Star Wars’ Han Solo may have made Harrison Ford a star, but the actor has always maintained that Indiana Jones is his favorite role, and that’s never been clearer than it is here – Ford is doing some of his best emotional work here; he gets this character like nobody else, and he isn’t letting the script’s shortcomings take away from that. When Indy mourns his son’s passing, we believe the pain he’s going through, and one bemoans the film we could have gotten, had the filmmakers sought to explore this (or any other) character beat.
Indiana Jones is a character that began as an amalgamation of 1930s serial heroes, but the humanity Ford was able to imbue him within the succeeding years granted him a staying power far greater than any of his inspirations. As such, both character and performer deserved a better ending than the one Dial of Destiny ultimately serves up.
The ending of the film will doubtless give fans and non-fans alike material to debate for decades to come, and this was probably always going to be the case. What wasn’t expected, however, is the wholesale betrayal of Indiana Jones that James Mangold elected to end his film with.
Just to be clear, Indiana Jones has never been a superhero – this is a guy who was notable for being a regular guy who got out of scraps with his brain as much as his fists, a man whose only superpowers were his unwillingness to give up, his love of history, and his abject refusal to let the bad guys win – even if it meant losing out on potential glory along the way. Dial of Destiny’s climax puts all of those qualities to the ultimate test, but because the preceding two hours did little to contextualize the character’s mental state other than a few throwaway lines, it’s difficult to get behind Indy’s final wish.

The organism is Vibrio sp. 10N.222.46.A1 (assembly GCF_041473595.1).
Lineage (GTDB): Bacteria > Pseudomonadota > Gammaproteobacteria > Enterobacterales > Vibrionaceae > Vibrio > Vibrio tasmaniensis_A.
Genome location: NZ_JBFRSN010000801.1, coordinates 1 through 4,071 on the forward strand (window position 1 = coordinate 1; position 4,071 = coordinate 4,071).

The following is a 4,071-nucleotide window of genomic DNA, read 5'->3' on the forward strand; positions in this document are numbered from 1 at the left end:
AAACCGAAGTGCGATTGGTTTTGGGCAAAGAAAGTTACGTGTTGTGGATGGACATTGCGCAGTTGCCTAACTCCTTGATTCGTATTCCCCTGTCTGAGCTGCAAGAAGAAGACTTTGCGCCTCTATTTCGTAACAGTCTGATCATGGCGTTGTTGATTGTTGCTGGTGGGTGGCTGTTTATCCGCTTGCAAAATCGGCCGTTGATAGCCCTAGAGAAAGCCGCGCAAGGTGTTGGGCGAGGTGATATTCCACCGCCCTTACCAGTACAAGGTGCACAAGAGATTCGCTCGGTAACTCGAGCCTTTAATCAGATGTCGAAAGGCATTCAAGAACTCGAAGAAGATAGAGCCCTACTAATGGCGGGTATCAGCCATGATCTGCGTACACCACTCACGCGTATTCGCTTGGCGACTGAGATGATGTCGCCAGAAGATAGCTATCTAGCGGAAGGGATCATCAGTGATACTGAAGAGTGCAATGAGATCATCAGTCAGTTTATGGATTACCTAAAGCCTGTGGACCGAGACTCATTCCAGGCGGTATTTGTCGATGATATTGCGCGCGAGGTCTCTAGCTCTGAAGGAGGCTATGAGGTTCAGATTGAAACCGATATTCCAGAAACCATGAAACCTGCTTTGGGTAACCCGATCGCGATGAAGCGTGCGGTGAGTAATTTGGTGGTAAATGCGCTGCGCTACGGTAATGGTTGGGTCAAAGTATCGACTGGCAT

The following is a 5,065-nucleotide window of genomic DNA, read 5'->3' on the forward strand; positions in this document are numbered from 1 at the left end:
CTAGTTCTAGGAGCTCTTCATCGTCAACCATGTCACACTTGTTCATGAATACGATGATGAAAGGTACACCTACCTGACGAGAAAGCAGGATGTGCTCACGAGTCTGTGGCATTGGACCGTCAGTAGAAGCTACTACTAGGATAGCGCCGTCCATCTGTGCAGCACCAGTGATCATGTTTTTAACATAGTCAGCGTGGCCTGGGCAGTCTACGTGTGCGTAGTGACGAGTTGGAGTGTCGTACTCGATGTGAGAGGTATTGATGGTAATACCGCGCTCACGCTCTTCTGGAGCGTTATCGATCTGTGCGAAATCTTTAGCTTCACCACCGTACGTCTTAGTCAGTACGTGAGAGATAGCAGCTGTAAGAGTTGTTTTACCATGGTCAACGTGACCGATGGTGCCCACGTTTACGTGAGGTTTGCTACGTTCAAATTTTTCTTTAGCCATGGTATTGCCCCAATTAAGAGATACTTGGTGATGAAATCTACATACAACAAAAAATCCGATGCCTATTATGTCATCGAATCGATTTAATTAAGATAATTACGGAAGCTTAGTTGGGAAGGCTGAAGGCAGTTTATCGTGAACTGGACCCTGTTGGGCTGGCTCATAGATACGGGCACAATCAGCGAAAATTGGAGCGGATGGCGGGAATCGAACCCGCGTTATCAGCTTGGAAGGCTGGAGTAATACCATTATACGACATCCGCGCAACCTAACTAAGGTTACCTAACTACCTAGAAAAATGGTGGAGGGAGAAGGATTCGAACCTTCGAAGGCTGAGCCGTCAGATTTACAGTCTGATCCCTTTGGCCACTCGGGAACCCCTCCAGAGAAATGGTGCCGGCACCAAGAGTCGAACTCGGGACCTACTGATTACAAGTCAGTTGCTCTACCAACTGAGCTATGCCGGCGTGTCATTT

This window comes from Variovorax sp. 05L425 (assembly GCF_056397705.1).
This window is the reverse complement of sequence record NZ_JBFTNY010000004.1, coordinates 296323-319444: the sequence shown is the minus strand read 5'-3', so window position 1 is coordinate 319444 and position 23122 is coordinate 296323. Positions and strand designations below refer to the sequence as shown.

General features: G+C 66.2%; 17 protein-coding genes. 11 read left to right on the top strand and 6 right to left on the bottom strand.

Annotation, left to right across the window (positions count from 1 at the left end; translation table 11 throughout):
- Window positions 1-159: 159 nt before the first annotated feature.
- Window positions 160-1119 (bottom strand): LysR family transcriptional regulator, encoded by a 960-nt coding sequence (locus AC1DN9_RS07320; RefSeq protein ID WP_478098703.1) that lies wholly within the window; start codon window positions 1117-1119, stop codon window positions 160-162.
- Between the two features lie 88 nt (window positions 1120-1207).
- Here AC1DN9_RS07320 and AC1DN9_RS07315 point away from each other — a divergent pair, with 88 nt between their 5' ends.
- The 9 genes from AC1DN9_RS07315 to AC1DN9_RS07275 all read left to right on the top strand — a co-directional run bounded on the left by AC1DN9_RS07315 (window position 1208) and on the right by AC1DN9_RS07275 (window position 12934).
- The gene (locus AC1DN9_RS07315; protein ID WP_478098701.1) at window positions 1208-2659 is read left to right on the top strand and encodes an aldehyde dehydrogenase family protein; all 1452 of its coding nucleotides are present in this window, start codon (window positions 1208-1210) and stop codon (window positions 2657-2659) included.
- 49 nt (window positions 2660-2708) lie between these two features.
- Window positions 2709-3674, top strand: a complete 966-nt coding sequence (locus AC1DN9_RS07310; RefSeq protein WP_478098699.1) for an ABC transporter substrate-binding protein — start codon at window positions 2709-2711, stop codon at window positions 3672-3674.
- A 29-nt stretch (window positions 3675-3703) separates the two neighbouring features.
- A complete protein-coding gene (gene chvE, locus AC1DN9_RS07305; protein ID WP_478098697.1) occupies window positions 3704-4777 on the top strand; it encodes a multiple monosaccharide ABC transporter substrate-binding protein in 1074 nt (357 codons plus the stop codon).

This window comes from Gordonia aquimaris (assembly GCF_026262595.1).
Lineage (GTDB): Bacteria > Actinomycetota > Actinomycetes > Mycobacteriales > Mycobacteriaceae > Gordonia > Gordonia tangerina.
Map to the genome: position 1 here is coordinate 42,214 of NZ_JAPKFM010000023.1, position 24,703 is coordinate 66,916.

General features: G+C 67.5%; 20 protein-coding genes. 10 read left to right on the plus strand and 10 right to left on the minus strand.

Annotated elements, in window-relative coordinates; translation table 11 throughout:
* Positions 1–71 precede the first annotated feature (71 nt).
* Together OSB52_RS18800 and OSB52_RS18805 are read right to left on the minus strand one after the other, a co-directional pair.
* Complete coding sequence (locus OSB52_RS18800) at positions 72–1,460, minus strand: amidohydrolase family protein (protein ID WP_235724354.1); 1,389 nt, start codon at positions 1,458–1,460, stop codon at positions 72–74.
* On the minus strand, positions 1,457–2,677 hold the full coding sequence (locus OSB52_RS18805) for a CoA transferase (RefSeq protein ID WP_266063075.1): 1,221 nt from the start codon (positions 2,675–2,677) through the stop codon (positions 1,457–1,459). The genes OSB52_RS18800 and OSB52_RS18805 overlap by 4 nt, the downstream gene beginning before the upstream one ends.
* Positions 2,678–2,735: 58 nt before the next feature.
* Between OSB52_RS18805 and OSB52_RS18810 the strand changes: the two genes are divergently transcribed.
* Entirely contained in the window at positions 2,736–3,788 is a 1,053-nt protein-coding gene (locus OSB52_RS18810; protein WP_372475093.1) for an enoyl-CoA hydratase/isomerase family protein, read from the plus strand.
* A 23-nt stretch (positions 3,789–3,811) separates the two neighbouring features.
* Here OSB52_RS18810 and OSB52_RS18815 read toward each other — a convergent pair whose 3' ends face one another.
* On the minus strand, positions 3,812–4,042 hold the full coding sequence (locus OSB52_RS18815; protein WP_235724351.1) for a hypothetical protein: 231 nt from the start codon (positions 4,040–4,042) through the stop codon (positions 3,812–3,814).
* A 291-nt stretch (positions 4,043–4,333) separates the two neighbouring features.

Or at least, it would have been if he’d been given the chance to act on it – as presented here, Dr. Henry “Indiana” Jones Jr., discoverer of the Ark of the Covenant, recoverer of the Sankara Stones, and last Crusader for the Holy Grail, is forced to grow up and face his problems, not through any sort of character development or realization, but with a punch to the jaw. His jaw. At the end of his final movie. The movie with his name on it.
I mean, I’ve seen some godawful endings, but…wow. Just wow.
Harrison Ford is acting his heart out for a character he clearly cares about, but the story around him is either unable or unwilling to put one of cinema’s greatest heroes to bed. If the filmmakers had more faith in their theme of moving on from the past, and the audience’s ability to comprehend it, we probably could have had something special. As it stands, we have a film that’s only slightly better than Kingdom of the Crystal Skull and one that does nothing to dissuade anyone of the notion that these films should have ended in 1989.
Thanks for the memories, Harrison. Thanks for nothing, James Mangold.